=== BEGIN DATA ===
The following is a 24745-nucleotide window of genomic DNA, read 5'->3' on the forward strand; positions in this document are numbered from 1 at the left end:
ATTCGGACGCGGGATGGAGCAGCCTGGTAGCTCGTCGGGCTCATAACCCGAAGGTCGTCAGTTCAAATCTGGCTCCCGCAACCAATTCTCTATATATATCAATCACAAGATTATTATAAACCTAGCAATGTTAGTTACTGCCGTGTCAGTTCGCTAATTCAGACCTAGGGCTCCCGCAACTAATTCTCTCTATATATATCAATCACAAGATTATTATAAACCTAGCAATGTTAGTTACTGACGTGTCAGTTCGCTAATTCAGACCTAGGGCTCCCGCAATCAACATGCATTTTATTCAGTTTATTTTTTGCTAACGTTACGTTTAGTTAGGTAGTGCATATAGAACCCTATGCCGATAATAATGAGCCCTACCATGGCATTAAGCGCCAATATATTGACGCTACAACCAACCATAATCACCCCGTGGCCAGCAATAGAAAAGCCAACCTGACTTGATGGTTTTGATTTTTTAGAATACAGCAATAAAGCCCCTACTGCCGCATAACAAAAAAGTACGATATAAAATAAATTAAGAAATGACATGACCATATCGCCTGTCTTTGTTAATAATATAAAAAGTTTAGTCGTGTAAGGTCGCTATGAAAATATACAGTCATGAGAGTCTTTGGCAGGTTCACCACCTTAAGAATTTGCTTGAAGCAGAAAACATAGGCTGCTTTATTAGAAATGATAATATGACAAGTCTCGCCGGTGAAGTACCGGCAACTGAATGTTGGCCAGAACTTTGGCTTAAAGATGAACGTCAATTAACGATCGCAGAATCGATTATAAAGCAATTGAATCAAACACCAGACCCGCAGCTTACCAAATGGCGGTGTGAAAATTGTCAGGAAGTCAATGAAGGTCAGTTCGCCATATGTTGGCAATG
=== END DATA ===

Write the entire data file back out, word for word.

The following is a 24745-nucleotide window of genomic DNA, read 5'->3' on the forward strand; positions in this document are numbered from 1 at the left end:
ATTCGGACGCGGGATGGAGCAGCCTGGTAGCTCGTCGGGCTCATAACCCGAAGGTCGTCAGTTCAAATCTGGCTCCCGCAACCAATTCTCTATATATATCAATCACAAGATTATTATAAACCTAGCAATGTTAGTTACTGCCGTGTCAGTTCGCTAATTCAGACCTAGGGCTCCCGCAACTAATTCTCTCTATATATATCAATCACAAGATTATTATAAACCTAGCAATGTTAGTTACTGACGTGTCAGTTCGCTAATTCAGACCTAGGGCTCCCGCAATCAACATGCATTTTATTCAGTTTATTTTTTGCTAACGTTACGTTTAGTTAGGTAGTGCATATAGAACCCTATGCCGATAATAATGAGCCCTACCATGGCATTAAGCGCCAATATATTGACGCTACAACCAACCATAATCACCCCGTGGCCAGCAATAGAAAAGCCAACCTGACTTGATGGTTTTGATTTTTTAGAATACAGCAATAAAGCCCCTACTGCCGCATAACAAAAAAGTACGATATAAAATAAATTAAGAAATGACATGACCATATCGCCTGTCTTTGTTAATAATATAAAAAGTTTAGTCGTGTAAGGTCGCTATGAAAATATACAGTCATGAGAGTCTTTGGCAGGTTCACCACCTTAAGAATTTGCTTGAAGCAGAAAACATAGGCTGCTTTATTAGAAATGATAATATGACAAGTCTCGCCGGTGAAGTACCGGCAACTGAATGTTGGCCAGAACTTTGGCTTAAAGATGAACGTCAATTAACGATCGCAGAATCGATTATAAAGCAATTGAATCAAACACCAGACCCGCAGCTTACCAAATGGCGGTGTGAAAATTGTCAGGAAGTCAATGAAGGTCAGTTCGCCATATGTTGGCAATG